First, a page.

This graph shows the effect of different cams for the fuel delivery of the accelerator pump.


Finally the last area of tune is the accelerator pump circuit.  Sudden opening of the throttle on a carbureted engine, in particular those with high vacuum, results in the fuel falling out of atomization.  To overcome this, the accelerator pump shoots extra fuel into the carburetor to help compensate for this fuel loss.  This shot of fuel needs to be appropriate to ensure the engine doesn’t go too lean or too rich.  Holley has several areas that can be adjusted to get the pump tuned correctly.  The squirter size can be increase or decreased.  A smaller squirter will shoot a smaller fuel shot but do so over a longer period, while larger squirters will shoot more fuel over a shorter duration.  The pump is activated by a cam, and Holley offers numerous cams that alter the accelerator pump curve (see chart above).

This is the O2 sensor I installed which allowed me to use my AFR gauge. It can be removed and plugged when I am done tuning.


On my particular carburetor, I went through and re-tuned all these circuits with the AFR gauge. The AFR gauge clearly showed if a circuit is running too rich, too lean or at an ideal mixture.  Using my old school methods of tuning increased the engine performance and my fuel consumption. I discovered that I went too rich for most of my adjustments, which meant I could make significant efficiency improvements.  I used my AFR gauge with trial and error under various driving to help adjust each of the above circuits.  I was able to get my Holley to run at a much leaner, cleaner and more fuel-efficient cruise, and had no loss in performance. Even my wife commented that the exhaust smell had dramatically improved.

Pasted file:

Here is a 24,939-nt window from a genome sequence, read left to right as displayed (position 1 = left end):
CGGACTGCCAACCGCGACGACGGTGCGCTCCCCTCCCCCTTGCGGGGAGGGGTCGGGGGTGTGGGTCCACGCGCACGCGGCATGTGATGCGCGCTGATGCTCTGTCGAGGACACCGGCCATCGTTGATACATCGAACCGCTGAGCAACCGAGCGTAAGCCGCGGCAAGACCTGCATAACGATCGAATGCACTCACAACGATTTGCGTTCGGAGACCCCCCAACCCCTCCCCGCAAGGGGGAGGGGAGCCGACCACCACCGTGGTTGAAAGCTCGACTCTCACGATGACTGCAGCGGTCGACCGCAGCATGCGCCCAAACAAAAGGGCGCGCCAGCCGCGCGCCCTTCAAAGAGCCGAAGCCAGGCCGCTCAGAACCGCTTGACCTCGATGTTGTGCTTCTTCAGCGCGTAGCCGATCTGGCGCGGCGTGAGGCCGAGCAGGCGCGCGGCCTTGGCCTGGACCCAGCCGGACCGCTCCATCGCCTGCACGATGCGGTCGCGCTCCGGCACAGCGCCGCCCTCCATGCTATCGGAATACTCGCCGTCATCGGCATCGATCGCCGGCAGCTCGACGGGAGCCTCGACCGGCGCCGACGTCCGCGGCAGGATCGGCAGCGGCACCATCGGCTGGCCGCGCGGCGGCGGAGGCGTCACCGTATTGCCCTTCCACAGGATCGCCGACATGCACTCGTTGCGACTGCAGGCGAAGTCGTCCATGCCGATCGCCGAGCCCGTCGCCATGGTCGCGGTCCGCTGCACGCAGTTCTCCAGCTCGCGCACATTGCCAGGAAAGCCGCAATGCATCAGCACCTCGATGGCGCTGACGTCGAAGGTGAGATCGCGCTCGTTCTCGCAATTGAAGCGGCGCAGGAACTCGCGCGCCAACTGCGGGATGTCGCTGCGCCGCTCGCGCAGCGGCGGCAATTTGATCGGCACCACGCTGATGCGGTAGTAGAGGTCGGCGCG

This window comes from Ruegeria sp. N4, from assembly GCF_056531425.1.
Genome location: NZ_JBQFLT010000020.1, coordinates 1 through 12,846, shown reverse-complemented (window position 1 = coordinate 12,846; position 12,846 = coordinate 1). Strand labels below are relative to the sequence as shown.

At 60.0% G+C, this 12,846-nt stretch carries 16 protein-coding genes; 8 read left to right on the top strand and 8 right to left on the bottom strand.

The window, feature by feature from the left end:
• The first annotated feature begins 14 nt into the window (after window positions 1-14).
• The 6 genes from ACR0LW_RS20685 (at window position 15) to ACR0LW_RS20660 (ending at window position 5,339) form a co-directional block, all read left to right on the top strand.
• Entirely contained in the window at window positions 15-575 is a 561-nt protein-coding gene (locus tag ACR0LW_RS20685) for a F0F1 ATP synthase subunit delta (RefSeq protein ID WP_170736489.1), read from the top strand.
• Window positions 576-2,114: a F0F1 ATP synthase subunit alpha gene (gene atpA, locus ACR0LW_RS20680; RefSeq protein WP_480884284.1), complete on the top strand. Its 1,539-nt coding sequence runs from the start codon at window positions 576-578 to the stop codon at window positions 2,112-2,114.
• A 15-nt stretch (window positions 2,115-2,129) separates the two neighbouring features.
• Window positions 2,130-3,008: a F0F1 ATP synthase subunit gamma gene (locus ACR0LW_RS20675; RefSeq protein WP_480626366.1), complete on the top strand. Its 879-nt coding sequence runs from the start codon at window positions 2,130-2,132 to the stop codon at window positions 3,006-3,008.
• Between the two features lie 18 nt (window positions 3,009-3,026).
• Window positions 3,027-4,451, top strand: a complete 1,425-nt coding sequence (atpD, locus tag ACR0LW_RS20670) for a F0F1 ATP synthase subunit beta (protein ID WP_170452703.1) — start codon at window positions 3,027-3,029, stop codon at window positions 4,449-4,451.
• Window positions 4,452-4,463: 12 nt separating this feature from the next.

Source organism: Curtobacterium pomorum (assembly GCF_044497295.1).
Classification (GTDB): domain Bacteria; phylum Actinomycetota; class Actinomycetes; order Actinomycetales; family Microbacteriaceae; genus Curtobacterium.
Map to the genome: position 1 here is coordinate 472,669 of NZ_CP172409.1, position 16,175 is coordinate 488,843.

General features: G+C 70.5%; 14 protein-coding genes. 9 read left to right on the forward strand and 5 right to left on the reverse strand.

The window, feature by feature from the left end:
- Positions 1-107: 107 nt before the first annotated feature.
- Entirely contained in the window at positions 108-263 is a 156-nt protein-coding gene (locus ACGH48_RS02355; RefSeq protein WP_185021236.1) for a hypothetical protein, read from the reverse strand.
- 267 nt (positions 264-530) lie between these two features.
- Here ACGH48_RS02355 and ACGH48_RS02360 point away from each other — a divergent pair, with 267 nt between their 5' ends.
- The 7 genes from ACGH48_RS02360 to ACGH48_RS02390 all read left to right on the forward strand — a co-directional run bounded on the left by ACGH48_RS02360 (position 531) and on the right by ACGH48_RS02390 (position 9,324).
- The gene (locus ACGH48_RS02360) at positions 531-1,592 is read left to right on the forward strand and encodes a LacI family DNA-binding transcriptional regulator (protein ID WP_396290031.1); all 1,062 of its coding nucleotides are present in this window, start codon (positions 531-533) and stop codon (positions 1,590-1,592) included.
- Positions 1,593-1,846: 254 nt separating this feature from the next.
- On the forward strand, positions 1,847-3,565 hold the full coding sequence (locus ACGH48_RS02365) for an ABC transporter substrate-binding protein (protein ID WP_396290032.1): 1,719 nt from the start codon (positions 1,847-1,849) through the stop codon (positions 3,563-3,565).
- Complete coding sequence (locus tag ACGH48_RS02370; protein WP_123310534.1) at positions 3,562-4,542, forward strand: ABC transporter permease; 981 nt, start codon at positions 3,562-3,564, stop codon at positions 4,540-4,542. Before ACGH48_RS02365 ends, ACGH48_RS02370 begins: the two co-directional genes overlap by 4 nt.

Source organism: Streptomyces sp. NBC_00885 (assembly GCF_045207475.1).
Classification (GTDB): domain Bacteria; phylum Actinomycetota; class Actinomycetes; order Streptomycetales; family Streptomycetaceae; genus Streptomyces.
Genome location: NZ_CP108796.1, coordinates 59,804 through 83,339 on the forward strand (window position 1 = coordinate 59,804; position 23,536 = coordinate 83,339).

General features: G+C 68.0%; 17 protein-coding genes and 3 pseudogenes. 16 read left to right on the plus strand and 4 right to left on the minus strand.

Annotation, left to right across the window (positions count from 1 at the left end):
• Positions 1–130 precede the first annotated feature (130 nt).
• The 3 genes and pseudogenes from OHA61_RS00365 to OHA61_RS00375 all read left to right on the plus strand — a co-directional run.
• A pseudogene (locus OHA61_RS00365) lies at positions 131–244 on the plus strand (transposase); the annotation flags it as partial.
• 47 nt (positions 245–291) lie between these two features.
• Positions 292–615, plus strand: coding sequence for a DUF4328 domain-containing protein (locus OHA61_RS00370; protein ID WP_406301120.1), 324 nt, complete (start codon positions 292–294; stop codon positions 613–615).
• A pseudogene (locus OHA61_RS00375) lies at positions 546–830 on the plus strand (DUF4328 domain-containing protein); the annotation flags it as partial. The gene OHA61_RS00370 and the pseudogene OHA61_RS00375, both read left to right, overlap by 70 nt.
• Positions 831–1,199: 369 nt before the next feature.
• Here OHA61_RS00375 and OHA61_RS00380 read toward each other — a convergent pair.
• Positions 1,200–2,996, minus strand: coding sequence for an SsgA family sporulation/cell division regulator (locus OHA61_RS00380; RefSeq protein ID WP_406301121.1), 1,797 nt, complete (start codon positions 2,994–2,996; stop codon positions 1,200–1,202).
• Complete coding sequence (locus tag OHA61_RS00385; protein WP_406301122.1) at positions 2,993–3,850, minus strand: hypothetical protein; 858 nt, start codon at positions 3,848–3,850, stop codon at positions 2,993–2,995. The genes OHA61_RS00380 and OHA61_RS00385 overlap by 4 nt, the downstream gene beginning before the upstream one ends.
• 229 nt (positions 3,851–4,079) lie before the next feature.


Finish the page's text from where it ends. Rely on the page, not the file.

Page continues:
I temporarily mounted the AFR gauge in my ashtray so I could read it as I drove. I powered my gauge through the cigarette lighter. This allows for easy removal once the tuning is completed.


A carburetor will always be a compromise over a EFI system, but with and AFR gauge and some proper tuning you can have a pretty well-mannered machine that operates very well.  Finding a mechanic that can tune carbs today is about as rare as hen’s teeth.  Nevertheless, most mechanically inclined hobbyists can use this modern technology to drastically improve their classic car’s carburetor operation.